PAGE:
A tracheal diverticulum is an out pouching arising from the wall of the trachea, and its lumen is in communication with the tracheal lumen. It is a small air collection in the para-tracheal region and is an infrequently encountered clinical entity. This condition is often found incidentally on thoracic imaging and should be considered when para-tracheal air is present. It can be congenital or acquired. In the absence of symptoms, management is mainly conservative with close monitoring for complications such as para-tracheal abscess. We present a case of iatrogenic tracheal diverticulum that formed likely due to increased cuff pressure of the mispositioned endotracheal tube seated against a tracheal wall already vulnerable to injury due to multi-organ failure.
A tracheal diverticulum is a small air collection in the para-tracheal region. It has been clustered along with the tracheocele, lymphoepithelial cyst, and bronchogenic cyst as para-tracheal air cysts (PTACs) in the literature . A tracheal diverticulum is an out pouching arising from the wall of the trachea, and its lumen is in communication with the tracheal lumen which is a major differentiating factor from tracheocele. The collective incidence of PTACs has been reported to range from 0.75% to 8.1% while the estimated incidence of tracheal diverticulum itself is around 2.4% only [2-3].
A 34-year-old female with a past medical history significant for opioid abuse on methadone was brought to the emergency department (ED) with diffuse upper abdominal pain, nausea, and vomiting for three hours. She also complained of continuous vigorous bouts of productive cough for a week before admission. Her boyfriend, just before presentation, reportedly gave her an unknown dose of alprazolam, resulting in progressive lethargy and inability to maintain her airway. She was intubated with a 7.5 cm endotracheal tube (ET) in the ED.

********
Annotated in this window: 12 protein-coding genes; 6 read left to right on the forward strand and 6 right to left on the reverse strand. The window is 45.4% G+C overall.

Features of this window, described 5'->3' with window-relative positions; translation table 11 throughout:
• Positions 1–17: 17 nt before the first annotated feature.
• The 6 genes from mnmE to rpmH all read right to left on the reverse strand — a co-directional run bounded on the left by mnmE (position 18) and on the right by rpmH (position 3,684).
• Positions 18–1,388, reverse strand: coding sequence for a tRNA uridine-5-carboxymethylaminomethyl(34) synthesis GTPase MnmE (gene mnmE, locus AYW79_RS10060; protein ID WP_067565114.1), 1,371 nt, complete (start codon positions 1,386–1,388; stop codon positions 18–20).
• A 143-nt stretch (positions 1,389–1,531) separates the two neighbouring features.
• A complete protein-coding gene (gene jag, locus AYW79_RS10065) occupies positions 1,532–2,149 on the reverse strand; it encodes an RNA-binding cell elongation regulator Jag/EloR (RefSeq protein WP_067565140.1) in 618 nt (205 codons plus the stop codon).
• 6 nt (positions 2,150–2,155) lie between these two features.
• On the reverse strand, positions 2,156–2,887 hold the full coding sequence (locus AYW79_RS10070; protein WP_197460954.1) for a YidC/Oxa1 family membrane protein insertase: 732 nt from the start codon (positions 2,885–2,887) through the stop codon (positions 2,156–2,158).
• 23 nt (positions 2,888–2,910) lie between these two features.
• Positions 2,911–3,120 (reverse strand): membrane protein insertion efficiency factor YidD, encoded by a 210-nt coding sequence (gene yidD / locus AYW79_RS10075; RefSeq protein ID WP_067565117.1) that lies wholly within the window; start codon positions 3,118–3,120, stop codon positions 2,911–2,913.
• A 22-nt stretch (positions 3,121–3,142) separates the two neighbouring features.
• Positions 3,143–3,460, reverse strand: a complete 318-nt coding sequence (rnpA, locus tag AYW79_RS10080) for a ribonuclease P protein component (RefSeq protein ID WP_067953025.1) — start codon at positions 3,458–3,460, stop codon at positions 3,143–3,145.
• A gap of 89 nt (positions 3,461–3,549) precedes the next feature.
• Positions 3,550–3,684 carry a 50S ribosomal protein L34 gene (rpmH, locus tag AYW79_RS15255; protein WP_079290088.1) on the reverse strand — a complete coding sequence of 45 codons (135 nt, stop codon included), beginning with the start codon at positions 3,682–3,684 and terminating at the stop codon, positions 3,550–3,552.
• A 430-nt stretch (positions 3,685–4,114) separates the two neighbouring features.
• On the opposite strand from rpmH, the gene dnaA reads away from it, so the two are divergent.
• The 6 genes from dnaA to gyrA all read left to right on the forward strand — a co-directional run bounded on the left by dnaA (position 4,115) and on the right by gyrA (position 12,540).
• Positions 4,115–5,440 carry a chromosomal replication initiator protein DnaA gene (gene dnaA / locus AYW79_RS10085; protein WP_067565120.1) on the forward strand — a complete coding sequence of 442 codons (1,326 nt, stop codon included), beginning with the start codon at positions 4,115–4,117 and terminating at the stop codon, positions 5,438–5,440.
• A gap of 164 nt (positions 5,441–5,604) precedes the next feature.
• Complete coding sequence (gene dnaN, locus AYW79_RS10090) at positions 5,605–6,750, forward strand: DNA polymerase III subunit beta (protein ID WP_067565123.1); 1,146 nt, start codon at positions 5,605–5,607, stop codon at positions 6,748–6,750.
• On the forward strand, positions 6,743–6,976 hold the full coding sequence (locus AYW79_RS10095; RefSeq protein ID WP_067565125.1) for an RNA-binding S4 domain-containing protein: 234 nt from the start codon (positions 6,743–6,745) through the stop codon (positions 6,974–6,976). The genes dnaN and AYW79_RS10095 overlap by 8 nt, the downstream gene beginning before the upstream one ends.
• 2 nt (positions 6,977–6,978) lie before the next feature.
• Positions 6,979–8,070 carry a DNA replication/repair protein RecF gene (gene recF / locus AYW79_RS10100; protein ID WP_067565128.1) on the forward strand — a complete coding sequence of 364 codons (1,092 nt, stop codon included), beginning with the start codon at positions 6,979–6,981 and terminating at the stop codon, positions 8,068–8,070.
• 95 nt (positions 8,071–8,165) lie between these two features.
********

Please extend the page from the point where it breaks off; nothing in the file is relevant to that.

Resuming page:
The ET tube was found to be terminating at the level of the carina, directed towards the right main stem bronchus overnight in the ED (Figure 1). Once transferred to the intensive care unit, it was retracted to 3 cm above the carina after eight hours from intubation in the ED. Computed tomography (CT) of the chest without contrast showed a defect in the postern-lateral wall of the trachea with pneumo-mediastinum (Figure 2). Flexible bronchoscopy showed out pouching of approximately 2 x 4 cm base from the right postero-lateral aspect of the trachea (Figure 3). This tracheal out pouching was located around 0.5 cm above the carina.
Bronchoscopy also revealed the copious thick yellowish secretions along with the sloughing of mucosa in the entire right bronchial tree. Inflammation was most pronounced in the right lower lobe. Broncho alveolar lavage was performed on the right lower lobe and culture samples grew methicillin-resistant Staphylococcal aureus (MRSA). She also had an elevated serum lipase level of 11,739 units/liter (reference range: 73-393). CT of the abdomen showed diffuse peripancreatic inflammatory stranding and fluid consistent with pancreatitis (Figure 4).
The patient's serum alcohol and triglyceride levels were within normal limits. She was kept intubated as she failed the weaning trial. She was treated with intravenous vancomycin for MRSA pneumonia. Thoracic surgery was consulted to consider surgical management of the tracheal diverticulum and was recommended against surgery with close observation for the development of abscess. A repeat CT chest three days post admission showed stable tracheal defect without evidence of perforation or abscess. The patient's lipase level trended down to 368 units/liter after five days. A repeat bronchoscopy did not reveal any change in the tracheal diverticulum. Connective tissue disease work-up, urine drug screen, and serology for hepatitis and human immunodeficiency virus (HIV) were negative. The patient was successfully extubated after five days of intubation. The patient was discharged home on room air with no respiratory complications. A repeat bronchoscopy after one month showed a complete resolution of the tracheal diverticulum (Figure 5).